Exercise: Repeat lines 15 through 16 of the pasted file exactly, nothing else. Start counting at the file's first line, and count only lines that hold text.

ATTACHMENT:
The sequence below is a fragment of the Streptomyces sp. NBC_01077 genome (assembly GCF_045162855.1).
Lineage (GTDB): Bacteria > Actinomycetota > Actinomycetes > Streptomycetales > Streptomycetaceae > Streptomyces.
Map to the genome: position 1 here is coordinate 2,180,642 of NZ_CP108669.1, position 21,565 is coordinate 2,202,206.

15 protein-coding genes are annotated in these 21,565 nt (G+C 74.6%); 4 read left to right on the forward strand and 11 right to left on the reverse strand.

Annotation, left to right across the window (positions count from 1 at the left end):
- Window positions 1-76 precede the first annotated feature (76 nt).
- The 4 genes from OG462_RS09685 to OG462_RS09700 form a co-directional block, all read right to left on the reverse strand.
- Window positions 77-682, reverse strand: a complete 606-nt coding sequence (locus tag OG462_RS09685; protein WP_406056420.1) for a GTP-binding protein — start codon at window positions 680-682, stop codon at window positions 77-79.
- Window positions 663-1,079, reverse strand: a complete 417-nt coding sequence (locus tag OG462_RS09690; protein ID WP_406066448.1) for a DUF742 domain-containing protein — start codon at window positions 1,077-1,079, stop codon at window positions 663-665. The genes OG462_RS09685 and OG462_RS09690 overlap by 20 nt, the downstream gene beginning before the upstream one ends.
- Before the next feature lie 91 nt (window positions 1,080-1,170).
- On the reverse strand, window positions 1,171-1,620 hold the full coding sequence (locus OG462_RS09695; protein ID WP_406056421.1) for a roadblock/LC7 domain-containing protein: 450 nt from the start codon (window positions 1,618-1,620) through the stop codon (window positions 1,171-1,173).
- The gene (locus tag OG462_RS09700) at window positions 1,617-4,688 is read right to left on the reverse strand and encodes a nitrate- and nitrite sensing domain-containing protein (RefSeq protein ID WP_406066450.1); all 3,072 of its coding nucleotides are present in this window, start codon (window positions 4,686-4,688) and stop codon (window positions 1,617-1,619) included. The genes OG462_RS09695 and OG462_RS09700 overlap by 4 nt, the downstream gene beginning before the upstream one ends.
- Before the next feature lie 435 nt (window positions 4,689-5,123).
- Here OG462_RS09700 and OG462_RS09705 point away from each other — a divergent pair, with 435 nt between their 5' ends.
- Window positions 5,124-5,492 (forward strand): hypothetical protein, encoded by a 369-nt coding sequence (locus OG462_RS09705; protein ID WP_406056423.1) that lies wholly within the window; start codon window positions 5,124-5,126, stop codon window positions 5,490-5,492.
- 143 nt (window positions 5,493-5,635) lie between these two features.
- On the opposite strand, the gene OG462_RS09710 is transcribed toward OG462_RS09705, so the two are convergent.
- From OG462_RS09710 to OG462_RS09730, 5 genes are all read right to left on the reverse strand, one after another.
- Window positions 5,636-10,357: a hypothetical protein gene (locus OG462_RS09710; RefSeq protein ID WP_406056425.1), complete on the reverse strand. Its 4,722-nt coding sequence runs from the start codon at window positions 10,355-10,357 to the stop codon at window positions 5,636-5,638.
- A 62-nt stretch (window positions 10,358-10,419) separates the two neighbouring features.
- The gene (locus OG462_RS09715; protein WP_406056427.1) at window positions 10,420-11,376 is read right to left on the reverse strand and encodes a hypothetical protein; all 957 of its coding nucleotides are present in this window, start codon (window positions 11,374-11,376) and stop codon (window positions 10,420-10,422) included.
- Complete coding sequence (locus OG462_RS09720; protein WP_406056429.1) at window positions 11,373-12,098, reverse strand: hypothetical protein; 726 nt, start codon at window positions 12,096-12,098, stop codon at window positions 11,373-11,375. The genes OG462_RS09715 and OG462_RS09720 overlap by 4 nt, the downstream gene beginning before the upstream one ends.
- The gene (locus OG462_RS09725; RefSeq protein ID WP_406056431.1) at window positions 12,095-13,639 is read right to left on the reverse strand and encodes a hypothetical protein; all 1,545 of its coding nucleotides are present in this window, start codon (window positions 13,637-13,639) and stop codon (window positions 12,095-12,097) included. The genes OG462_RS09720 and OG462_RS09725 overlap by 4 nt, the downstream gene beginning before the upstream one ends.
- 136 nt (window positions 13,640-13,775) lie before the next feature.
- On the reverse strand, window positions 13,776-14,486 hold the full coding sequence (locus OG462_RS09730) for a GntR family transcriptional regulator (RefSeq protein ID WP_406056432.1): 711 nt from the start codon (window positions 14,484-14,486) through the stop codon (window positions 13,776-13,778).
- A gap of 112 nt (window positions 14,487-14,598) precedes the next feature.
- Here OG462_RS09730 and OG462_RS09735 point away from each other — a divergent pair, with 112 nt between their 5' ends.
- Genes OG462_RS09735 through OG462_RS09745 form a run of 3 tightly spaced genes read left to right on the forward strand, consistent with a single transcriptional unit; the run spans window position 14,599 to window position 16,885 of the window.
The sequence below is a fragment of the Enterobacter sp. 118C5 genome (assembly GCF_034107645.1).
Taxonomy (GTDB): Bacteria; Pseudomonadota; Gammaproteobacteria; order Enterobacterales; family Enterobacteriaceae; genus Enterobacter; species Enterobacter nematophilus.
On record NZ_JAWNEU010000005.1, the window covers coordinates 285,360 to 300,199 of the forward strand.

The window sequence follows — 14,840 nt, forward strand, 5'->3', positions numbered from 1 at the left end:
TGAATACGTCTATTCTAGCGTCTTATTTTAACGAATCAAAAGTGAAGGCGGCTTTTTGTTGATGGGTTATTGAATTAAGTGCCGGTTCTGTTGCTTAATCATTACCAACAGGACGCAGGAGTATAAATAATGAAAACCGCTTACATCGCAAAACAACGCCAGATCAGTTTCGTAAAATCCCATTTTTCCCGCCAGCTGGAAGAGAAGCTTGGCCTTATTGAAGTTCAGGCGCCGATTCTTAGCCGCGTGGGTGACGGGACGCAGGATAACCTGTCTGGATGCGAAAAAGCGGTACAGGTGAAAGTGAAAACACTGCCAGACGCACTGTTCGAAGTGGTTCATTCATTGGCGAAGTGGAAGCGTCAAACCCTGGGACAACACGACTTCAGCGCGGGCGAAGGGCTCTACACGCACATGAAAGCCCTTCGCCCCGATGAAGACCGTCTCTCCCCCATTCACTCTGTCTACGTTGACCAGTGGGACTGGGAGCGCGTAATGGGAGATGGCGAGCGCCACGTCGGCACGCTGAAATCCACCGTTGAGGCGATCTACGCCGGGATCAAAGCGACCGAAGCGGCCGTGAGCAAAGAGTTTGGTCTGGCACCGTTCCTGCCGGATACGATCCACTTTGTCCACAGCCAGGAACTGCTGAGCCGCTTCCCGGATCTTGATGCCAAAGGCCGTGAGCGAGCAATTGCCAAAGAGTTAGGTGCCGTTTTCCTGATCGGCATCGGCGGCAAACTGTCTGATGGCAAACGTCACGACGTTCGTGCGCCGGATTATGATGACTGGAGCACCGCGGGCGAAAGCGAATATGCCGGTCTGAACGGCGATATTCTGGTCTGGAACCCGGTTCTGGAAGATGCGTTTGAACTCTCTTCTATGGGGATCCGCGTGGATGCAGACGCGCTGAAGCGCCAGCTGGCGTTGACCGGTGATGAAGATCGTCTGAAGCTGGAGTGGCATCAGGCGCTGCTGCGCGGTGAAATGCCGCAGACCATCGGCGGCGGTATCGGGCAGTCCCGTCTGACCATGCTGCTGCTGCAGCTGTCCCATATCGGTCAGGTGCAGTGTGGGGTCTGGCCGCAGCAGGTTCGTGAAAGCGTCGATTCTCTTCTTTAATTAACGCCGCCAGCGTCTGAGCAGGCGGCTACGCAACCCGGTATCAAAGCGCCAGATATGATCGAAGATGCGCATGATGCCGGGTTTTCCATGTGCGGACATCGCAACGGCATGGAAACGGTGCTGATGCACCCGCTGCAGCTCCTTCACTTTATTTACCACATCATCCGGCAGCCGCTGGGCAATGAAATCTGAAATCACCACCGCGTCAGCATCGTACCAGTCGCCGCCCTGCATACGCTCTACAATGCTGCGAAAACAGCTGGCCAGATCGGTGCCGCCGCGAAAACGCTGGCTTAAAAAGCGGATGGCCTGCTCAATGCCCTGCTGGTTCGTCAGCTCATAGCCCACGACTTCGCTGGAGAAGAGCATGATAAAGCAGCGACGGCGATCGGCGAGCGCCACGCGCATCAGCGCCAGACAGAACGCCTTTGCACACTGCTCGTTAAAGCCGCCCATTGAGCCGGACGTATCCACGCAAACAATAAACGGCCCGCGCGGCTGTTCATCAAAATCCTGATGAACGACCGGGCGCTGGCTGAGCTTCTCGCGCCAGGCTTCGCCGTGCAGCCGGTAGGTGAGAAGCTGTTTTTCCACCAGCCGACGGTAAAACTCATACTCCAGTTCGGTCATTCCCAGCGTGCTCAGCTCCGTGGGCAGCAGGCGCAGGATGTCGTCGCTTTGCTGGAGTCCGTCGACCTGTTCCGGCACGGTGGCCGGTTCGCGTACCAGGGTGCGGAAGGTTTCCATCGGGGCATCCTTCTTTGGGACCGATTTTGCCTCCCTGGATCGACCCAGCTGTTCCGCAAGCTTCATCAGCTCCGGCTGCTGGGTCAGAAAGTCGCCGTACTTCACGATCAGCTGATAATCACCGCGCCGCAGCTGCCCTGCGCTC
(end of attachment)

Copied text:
- Window positions 5,124-5,492 (forward strand): hypothetical protein, encoded by a 369-nt coding sequence (locus OG462_RS09705; protein ID WP_406056423.1) that lies wholly within the window; start codon window positions 5,124-5,126, stop codon window positions 5,490-5,492.
- 143 nt (window positions 5,493-5,635) lie between these two features.